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A press con job

One of my favourite lines of wisdom is that Confucian nugget: when the wise man points at the moon, the idiot looks at the finger, writes Indrajit Hazra.

columns Updated: May 30, 2010 08:58 IST
Indrajit Hazra

One of my favourite lines of wisdom is that Confucian nugget: when the wise man points at the moon, the idiot looks at the finger. On Monday, Jedi Master Manmohan Singh went one step better: he showed the gathered media the finger, but the gobbly-wobblies who understand politics ended up howling at the moon.

Apart from throwing up unhinged metaphors, I believe I have been brought into this world in general and to this newspaper in particular to bring some healthy ignorance into the system. By ignorance I don’t mean the wide-eyed variety advertised by the likes of Telecon Minister A. Raja (“Oh, you mean that’s considered dodgy? Well, I’ll be damned!”). I’m talking about the ignorance, innocence if you will, that allows us make a molehill out of a molehill.

The proceedings on Monday’s press conference started on a straightforward note enough. As if explaining the New Keynesian Phillips Curve to AP J Abdul Kalam and other dorky kids, Singh replied to a question about the loss of government control over the economy by saying how he thought that the Indian economy has been faring very well thank you very much despite the triple-whammy of drought and floods and economic turmoil across the world. He expected inflation, he said in that voice hardwired to make an approaching tsunami sound like an order for a plate of sashimi, to come down to 5-6 per cent by December. A bureaucratic answer from a bureaucratic leader of a bureaucratic government of a country that, till now, gave bureaucracy a bad name.

Next was the question from an editor: “Hey softie! Why are we talking to Pakistan when they still haven’t stopped being, well, Pakistan?” OK, he didn’t actually ask that. His was one of those polite yet keen-to-the-questioner-only questions that wasn’t really looking for an answer. Here again, Singh, showing far less emotion than that ever shown by even one of Narasimha Rao’s late nostrils, responded by saying, “Pakistan is our neighbour.” (“Hmm, Pakistan is our neighbour. He may be on to something here.”) “India cannot realise its full developmental potential unless we have the best possible relations with our neighbours. And Pakistan is our biggest neighbour.”

Then there was a question about whether Singh thought his government had underestimated the Maoist menace. The good Sardar responded by saying that he has been banging on for some time now that it is the nation’s biggest security threat. Even bigger than the one involving greenhouse emissions and Celine Dion-loving Canadians high on human rights. The obvious counter-question would have been, “So then? Why can’t GoI have a consensus on an anti-Maoist strategy?” But I guess we’ll have to wait for another four years for someone to ask that question. Unless they put me on a plane with the PM on a foreign trip.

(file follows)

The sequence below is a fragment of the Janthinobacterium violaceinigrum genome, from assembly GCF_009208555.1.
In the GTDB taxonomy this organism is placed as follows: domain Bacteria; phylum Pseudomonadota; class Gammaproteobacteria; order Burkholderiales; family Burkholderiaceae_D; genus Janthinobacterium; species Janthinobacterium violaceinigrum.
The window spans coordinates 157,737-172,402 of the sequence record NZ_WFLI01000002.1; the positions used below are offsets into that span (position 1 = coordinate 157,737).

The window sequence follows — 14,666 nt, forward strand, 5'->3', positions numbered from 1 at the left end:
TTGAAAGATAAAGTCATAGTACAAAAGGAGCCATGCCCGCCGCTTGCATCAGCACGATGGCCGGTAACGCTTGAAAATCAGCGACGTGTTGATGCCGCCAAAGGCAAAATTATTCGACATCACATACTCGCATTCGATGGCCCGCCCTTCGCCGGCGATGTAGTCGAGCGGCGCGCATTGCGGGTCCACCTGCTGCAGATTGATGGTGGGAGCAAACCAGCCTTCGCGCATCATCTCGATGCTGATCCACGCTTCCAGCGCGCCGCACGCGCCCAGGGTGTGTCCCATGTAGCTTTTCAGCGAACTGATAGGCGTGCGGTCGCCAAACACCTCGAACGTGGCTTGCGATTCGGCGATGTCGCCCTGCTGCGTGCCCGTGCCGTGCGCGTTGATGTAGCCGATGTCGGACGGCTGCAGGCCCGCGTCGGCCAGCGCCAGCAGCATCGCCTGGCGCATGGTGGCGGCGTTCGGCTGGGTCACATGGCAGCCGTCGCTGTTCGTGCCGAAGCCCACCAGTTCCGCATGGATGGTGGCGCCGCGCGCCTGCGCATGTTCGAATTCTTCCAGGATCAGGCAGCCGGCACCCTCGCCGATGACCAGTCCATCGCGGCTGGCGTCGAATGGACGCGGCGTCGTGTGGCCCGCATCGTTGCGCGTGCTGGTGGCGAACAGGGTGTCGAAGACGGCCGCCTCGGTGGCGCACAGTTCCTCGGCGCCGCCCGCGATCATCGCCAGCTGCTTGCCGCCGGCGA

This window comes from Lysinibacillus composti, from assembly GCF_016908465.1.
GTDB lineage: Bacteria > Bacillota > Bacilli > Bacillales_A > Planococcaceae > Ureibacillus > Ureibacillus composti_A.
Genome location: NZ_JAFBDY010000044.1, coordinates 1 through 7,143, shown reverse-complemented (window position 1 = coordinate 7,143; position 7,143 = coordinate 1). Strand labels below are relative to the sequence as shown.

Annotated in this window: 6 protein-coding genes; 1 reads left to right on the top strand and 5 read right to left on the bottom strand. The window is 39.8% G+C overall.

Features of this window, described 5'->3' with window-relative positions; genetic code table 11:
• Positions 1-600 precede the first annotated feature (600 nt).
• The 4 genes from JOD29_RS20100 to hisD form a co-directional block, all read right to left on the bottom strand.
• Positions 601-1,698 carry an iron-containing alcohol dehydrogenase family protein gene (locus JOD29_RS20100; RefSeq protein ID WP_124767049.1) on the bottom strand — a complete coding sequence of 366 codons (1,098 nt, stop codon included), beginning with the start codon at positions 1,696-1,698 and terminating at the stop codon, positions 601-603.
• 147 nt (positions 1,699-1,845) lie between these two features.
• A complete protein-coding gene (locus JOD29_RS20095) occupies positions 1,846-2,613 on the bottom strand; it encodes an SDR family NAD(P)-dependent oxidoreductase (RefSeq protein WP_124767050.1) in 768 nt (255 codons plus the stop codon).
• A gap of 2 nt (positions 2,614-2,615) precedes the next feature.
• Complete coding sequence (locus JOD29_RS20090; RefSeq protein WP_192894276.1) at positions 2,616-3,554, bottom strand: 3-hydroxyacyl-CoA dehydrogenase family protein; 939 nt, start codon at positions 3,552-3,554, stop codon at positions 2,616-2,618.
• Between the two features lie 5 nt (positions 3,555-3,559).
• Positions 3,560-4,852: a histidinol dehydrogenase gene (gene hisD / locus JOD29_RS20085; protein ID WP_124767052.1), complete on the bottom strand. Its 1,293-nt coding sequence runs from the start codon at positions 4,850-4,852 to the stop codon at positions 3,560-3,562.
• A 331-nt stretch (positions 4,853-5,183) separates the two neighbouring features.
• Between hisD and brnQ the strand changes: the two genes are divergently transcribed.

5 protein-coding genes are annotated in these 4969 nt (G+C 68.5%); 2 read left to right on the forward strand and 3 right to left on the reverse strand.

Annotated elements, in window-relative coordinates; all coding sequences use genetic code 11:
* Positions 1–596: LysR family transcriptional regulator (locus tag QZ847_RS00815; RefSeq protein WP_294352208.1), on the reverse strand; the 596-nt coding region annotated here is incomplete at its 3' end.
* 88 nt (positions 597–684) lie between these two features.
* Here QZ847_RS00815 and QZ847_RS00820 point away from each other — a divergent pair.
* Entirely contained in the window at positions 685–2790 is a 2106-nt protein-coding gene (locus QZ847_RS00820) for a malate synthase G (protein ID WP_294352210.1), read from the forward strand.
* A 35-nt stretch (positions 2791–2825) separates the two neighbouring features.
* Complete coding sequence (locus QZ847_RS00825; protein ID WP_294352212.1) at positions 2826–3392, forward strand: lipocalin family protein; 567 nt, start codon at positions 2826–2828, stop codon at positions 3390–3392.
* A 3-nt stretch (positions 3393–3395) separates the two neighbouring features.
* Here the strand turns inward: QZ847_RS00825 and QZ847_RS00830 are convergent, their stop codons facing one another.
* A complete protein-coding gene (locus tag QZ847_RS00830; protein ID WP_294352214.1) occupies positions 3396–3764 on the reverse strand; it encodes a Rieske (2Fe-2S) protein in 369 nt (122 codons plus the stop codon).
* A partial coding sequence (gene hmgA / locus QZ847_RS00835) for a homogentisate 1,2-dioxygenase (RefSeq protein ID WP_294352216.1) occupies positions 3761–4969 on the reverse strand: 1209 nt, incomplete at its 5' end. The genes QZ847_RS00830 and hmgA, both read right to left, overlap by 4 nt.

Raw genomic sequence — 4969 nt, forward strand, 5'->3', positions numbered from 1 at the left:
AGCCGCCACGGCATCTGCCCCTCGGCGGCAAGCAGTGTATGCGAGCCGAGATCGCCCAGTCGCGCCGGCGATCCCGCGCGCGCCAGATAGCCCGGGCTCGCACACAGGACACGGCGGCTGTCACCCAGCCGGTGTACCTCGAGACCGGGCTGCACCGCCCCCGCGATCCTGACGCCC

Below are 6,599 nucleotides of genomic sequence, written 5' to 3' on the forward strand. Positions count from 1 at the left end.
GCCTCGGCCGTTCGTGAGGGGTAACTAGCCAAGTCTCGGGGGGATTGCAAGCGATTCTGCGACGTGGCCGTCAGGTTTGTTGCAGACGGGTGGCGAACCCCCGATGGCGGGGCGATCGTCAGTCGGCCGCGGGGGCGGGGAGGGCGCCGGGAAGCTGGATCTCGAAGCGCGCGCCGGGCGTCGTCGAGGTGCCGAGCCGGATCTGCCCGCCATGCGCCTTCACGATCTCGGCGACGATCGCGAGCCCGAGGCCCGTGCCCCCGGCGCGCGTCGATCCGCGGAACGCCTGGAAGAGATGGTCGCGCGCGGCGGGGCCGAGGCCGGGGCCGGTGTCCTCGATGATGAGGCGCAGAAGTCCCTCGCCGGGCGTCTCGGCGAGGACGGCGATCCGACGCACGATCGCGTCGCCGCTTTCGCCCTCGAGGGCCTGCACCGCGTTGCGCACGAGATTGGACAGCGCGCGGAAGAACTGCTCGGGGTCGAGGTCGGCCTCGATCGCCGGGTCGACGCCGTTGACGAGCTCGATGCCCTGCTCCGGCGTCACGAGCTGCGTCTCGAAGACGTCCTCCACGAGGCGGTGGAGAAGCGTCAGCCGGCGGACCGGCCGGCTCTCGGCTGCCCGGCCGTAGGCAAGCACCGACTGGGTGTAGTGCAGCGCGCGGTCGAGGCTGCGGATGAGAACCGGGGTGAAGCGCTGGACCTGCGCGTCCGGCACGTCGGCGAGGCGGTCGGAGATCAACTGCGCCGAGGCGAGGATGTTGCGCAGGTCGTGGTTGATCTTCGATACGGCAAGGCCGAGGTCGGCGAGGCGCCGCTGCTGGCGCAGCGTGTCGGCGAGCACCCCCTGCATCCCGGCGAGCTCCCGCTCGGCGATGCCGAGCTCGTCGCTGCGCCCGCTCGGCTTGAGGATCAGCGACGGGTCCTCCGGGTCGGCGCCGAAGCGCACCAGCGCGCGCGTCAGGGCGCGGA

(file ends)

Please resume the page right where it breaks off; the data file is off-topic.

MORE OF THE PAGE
Other answers that were as flat as Bal Thackeray’s beer to questions that were as anodyne as a Miss World’s wish-list followed: on A. Raja (“investigations are on”), Telangana (“a committee is looking into it”), the execution of Afzal Guru (“the law of the land will take its course”)...

It was not until a question about the possibility of his retirement and the possible prime ministership of a member outside the Singh family was asked that reporters started scribbling away like mediums possessed by a malevolent spirit. As Singh dismissed any talk of retirement — “my job remains unfinished” — he added that he felt that “younger people” should take over. To another question that repeated the earlier one but with a totally new syntax, he said that Rahul Gandhi was very qualified to join “the Cabinet” and whenever the party and the Boy Wonder himself thought he was ready, he was willing to have him ride in his Batmobile.

So there it was. A pivotal event in the nation’s political calendar. We got to know the following: Manmohan Singh isn’t stepping down; Rahul Gandhi isn’t joining the government anytime soon; there is no “distrust or mistrust” between the PM and Sonia Gandhi, and that Singh won’t be doing the public speaking circuit after he retires.

But what a probing, hard-knuckled bunch those journos were. Pity we still don’t know what the PM’s favourite colour is, whether India has given up on Afghanistan, and whether he married outside his gotra.